China Market Intelligence

February 10th, 2021
By USCBC Government Affairs

Congressional interest in the US approach to China has surged in recent years, resulting in an influx of China-related legislative proposals during the 116th Congress—over 550 bills and resolutions in just 2 years. While 15 proposals were enacted either in standalone legislation or government spending packages, the majority saw no movement. 

January 27th, 2021
By USCBC Staff

After years of reports of forced labor and wide-scale internment of the Xinjiang Uyghur population, on January 19, the outgoing Secretary of State Mike Pompeo formally labeled the situation a genocide. The decision reflects the continuous pressure exerted by the 116th Congress on the administration to address human rights concerns in Xinjiang, including a Senate resolution expressing that the Chinese government’s actions amount to genocide and urging the administration to address the issue...

January 27th, 2021
By Alison Schonberg

President Biden has inherited multiple US policies taken under the Trump administration to limit US investment in Chinese firms. In particular, a law on US listing standards and an executive order on companies affiliated with China’s military threaten to remove Chinese companies from US exchanges and more broadly, prevent US investors from holding securities of a growing number of Chinese companies. During its final days, the Trump administration pushed for fast implementation of these...

January 13th, 2021
By Chynna Hawes

President-Elect Joe Biden’s trade and economic team will face a variety of China-related issues from day one in office. The next US trade representative will have to grapple with what to do with the Phase One trade agreement and tariffs on some $370 billion worth of Chinese goods. The Commerce secretary will be responsible for implementing export control policy and deciding how to move forward with securing the information and communications technology supply chain, including recent orders...

March 18th, 2020
By Chris Miller

After years of under-regulation in online retail, China’s Ecommerce Law officially entered into force at the start of 2019. Although the law introduced sweeping reforms, the industry did not experience overnight change. China’s State Administration of Market Regulation (SAMR), the supervisory authority behind the law, has instead maintained a steady drip of measures and policies designed to implement and clarify various provisions of the Ecommerce Law. The result has been a more predictable...

March 4th, 2020
By Pearson Goodman

The past few weeks have seen a flurry of announcements of tariff exclusions from the Chinese government. On February 17, China’s State Council Customs Tariff Commission released a list of 696 products currently subject to China’s Section 301 retaliatory tariffs that will be eligible to apply for tariff exclusions (“Phase One” list). A few days later on February 21, China’s Ministry of Finance released a second list of items (Batch II list) eligible for tariff exclusion. While both lists...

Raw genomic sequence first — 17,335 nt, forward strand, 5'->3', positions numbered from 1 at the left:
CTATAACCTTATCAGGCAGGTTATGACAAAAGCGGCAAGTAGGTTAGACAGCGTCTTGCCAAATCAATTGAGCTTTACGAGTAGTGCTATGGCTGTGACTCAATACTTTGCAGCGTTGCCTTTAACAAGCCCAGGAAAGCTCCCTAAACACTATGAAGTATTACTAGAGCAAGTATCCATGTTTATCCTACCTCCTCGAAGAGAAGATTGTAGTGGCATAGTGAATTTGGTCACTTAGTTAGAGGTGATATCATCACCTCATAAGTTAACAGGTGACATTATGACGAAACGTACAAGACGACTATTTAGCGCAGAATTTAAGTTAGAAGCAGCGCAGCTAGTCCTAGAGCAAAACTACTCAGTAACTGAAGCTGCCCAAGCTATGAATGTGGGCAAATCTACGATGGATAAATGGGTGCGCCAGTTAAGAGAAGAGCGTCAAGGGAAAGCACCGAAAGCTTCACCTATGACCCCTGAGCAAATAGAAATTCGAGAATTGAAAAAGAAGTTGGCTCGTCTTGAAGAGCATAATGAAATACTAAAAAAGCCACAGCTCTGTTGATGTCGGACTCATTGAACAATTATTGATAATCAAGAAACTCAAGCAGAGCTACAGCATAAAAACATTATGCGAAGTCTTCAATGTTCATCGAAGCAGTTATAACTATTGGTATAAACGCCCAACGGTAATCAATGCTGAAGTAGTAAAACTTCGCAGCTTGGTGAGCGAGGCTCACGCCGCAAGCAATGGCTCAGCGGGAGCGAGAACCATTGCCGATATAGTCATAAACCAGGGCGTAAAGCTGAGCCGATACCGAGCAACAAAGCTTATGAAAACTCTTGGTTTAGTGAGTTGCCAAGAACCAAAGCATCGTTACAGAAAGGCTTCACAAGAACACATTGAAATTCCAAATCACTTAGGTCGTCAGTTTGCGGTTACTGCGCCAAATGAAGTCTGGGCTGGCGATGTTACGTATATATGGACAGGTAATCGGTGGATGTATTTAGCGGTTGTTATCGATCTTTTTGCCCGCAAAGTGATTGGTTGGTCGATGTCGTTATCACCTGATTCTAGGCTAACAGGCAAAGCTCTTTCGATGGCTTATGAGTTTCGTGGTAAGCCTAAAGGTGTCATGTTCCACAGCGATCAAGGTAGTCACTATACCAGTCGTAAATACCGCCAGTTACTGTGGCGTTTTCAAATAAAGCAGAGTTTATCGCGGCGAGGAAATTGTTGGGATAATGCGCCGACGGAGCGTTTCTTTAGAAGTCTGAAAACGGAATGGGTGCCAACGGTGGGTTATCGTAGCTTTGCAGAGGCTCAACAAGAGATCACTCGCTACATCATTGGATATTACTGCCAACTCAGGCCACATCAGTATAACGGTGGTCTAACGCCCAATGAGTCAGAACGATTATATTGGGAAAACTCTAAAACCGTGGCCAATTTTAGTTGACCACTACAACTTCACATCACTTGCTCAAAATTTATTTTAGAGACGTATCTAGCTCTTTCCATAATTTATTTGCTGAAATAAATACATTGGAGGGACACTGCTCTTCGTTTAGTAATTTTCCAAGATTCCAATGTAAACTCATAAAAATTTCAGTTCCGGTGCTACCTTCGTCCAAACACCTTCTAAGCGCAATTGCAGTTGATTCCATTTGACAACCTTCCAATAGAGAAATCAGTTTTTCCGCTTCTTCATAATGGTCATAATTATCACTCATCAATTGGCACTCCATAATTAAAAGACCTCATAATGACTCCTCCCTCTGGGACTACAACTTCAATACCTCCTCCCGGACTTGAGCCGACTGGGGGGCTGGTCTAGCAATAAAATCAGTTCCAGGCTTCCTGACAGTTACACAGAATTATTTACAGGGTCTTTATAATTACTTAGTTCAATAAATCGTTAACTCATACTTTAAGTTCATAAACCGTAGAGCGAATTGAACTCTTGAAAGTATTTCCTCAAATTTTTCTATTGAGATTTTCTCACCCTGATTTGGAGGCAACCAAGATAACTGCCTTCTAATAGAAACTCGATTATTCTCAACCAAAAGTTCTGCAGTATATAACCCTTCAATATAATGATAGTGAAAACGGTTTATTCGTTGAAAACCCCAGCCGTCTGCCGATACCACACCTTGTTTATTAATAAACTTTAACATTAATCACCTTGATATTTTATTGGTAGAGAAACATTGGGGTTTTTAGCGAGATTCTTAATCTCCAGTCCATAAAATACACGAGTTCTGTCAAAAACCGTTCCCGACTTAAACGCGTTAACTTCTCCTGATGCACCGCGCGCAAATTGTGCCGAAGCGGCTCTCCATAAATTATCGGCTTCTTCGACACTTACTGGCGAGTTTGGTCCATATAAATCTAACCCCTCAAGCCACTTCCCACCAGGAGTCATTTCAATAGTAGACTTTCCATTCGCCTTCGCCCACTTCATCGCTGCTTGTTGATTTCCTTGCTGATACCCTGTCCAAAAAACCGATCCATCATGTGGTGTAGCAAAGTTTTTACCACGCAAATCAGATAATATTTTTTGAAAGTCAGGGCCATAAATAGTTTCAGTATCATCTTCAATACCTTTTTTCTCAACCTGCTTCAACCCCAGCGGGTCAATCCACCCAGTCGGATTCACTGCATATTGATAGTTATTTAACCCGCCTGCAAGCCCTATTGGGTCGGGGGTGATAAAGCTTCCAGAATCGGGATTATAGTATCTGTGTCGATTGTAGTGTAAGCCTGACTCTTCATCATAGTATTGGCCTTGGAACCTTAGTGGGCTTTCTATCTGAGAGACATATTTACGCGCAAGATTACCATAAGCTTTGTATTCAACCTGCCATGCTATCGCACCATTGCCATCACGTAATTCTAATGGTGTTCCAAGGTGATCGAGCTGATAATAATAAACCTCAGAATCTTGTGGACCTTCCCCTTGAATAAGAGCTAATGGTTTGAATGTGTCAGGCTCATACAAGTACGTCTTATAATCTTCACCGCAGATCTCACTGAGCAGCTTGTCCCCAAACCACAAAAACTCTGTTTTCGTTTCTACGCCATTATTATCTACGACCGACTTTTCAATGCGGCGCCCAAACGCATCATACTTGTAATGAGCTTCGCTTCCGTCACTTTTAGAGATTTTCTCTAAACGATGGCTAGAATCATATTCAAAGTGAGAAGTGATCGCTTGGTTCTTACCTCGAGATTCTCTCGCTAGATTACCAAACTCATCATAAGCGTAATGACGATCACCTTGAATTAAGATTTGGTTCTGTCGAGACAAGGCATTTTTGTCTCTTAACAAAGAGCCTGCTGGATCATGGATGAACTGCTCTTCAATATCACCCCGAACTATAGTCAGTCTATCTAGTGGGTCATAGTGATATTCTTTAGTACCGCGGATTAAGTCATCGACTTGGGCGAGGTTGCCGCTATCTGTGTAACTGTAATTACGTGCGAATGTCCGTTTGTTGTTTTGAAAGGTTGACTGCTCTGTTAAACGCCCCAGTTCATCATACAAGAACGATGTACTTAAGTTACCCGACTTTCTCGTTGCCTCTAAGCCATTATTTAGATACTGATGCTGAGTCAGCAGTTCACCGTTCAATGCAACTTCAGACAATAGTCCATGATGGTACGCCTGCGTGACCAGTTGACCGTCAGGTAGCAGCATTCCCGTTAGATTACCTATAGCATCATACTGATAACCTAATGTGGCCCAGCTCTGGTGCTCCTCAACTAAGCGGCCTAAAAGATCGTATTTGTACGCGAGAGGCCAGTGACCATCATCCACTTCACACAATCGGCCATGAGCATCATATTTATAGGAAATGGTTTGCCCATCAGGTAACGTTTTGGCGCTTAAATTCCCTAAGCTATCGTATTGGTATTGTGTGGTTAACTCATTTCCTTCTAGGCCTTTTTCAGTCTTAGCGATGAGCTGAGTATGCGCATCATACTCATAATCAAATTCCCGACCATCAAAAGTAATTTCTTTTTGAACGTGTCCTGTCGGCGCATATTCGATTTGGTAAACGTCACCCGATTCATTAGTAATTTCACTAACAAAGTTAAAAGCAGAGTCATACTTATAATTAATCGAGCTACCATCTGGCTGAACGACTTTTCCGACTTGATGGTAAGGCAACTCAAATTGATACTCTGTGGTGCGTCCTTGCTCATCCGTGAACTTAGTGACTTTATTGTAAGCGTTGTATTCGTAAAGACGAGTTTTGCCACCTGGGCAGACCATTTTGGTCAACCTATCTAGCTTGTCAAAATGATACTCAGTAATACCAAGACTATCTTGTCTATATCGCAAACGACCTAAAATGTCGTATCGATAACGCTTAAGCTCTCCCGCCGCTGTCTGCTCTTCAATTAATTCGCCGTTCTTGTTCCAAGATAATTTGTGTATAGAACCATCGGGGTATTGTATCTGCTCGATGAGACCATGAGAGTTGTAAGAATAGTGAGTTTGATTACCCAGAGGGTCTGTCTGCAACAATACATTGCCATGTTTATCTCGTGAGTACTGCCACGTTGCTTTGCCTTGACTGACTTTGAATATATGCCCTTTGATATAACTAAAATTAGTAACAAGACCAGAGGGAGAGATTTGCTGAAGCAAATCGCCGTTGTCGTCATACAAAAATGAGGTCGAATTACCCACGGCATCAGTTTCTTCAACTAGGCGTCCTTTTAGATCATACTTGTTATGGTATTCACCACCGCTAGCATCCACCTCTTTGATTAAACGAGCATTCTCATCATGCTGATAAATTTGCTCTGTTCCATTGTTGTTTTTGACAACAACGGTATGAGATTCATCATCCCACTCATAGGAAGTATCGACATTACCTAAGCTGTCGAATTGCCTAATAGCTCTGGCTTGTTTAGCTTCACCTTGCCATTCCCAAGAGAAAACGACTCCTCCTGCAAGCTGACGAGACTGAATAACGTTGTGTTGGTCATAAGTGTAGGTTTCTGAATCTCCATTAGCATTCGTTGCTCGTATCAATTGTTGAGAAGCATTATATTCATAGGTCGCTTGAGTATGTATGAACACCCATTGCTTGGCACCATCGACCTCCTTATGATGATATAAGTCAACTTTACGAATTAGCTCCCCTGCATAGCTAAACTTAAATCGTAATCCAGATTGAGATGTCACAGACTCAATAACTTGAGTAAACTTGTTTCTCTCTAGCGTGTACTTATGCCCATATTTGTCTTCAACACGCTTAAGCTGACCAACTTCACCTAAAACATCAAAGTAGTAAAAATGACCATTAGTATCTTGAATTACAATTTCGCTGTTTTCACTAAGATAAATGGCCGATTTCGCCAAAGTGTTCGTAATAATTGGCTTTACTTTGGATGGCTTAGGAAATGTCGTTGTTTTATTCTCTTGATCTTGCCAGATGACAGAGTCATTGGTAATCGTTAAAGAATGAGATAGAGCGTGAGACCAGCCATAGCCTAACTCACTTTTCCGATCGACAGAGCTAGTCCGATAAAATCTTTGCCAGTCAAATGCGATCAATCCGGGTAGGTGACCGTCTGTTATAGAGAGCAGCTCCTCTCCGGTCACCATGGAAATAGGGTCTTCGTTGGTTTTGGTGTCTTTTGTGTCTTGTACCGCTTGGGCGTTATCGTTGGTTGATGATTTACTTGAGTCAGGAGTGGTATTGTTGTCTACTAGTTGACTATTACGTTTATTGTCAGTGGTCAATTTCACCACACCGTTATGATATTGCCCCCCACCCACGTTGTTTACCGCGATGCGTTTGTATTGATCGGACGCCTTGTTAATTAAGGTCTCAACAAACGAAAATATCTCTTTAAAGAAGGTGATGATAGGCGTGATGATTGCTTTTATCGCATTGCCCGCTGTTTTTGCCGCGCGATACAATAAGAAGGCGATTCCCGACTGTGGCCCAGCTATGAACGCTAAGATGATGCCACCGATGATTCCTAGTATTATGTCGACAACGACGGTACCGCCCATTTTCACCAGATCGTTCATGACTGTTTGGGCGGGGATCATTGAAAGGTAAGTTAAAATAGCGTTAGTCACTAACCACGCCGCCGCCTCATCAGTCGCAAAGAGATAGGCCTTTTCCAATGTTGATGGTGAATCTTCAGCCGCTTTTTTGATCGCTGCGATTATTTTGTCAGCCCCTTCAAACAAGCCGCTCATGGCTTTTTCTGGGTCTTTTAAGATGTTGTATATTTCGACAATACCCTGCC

February 19th, 2020
By Angela Deng

Companies generally agree that the IP commitments included in the Phase One agreement are a step in the right direction. Some industries are more confident than others that the commitments will improve the protection and enforcement of their IP rights in China in a tangible way. The 30-day window of time between the agreement going into effect and the release of China’s IP Action Plan provides an opportunity for industry to raise recommendations to both governments. 

February 6th, 2020
By USCBC Staff

On February 6, 2020, the State Council Customs and Tariff Commission announced that starting on February 14, 2020, the Chinese government will halve the retaliatory tariffs that it put in place on September 1. Tariffs originally at 10 percent will be reduced to 5 percent, and those at 5 percent will be brought down to 2.5 percent. This is commensurate with the US reduction of its September 1 tariffs on about $120 billion in Chinese goods from 15 to 7.5 percent as part of the Phase One trade...

January 22nd, 2020
By Pearson Goodman and Jake Parker

The agreement includes considerable positive developments on issues concerning financial services, agriculture, and intellectual property. China has committed to purchase $200 billion of US goods above 2017 levels. The agreement contains a dispute resolution mechanism that aims to ensure faithful implementation.

December 11th, 2019
By Erin Slawson

Headlines alleging that a decoupling of the US and Chinese economies is looming, or by some counts, already underway, have appeared in the news cycle for several months now. Once an infrequently used term reserved for economists and electrical engineers, “decoupling” began capturing headlines in the fall of 2018 in an attempt to capture US-China friction in the trade sphere and has held on since.